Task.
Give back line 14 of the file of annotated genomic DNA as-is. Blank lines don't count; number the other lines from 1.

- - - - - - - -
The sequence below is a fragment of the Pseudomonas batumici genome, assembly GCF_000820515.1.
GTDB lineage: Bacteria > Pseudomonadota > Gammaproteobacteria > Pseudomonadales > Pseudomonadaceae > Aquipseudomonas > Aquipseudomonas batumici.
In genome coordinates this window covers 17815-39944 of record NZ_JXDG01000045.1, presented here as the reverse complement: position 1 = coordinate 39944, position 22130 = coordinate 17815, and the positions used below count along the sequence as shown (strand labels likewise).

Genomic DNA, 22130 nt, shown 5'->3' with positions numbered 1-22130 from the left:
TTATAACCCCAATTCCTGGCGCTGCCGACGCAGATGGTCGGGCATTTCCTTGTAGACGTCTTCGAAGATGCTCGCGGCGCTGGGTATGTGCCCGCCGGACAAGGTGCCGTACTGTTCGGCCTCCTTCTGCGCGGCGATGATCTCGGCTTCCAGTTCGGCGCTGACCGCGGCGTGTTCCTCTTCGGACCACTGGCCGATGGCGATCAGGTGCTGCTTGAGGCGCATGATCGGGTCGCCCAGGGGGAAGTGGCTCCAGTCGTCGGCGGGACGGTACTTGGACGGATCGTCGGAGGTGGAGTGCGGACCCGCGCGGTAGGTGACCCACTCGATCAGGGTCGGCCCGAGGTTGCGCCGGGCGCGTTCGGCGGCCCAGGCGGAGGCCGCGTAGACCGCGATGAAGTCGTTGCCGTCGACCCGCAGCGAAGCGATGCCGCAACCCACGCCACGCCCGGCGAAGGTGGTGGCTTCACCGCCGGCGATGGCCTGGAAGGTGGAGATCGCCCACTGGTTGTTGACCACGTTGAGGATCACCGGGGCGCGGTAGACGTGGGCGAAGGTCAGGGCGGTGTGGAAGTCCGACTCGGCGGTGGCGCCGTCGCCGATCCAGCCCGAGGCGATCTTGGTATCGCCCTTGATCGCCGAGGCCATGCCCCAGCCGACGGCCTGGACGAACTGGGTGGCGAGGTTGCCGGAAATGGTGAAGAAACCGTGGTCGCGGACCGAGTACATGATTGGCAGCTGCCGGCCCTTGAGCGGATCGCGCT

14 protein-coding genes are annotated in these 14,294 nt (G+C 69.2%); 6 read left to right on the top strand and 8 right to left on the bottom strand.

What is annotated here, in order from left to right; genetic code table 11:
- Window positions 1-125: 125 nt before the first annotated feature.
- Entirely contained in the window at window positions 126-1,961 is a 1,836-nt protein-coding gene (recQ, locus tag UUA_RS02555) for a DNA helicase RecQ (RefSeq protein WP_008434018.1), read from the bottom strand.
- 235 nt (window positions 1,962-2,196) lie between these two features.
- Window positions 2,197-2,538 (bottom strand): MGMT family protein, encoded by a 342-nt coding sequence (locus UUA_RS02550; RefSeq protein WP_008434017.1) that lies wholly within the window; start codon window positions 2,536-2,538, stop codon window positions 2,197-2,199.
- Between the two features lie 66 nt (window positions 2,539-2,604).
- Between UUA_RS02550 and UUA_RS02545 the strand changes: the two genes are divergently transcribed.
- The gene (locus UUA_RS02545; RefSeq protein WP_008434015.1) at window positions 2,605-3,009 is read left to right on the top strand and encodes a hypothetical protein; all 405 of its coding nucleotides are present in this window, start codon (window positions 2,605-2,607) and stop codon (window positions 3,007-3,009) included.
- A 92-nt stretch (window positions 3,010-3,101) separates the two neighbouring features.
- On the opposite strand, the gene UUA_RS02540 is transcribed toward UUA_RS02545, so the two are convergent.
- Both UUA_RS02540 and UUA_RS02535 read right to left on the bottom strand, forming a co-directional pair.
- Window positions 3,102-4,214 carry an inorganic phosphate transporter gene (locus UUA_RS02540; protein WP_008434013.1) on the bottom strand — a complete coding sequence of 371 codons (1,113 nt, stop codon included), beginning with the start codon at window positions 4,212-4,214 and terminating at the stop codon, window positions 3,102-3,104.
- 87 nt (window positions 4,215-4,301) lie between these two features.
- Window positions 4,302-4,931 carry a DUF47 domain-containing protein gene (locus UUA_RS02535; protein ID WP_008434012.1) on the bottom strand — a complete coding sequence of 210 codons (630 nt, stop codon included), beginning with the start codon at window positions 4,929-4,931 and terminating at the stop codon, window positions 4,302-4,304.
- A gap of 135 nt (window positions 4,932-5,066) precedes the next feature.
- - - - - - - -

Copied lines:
- The gene (locus UUA_RS02545; RefSeq protein WP_008434015.1) at window positions 2,605-3,009 is read left to right on the top strand and encodes a hypothetical protein; all 405 of its coding nucleotides are present in this window, start codon (window positions 2,605-2,607) and stop codon (window positions 3,007-3,009) included.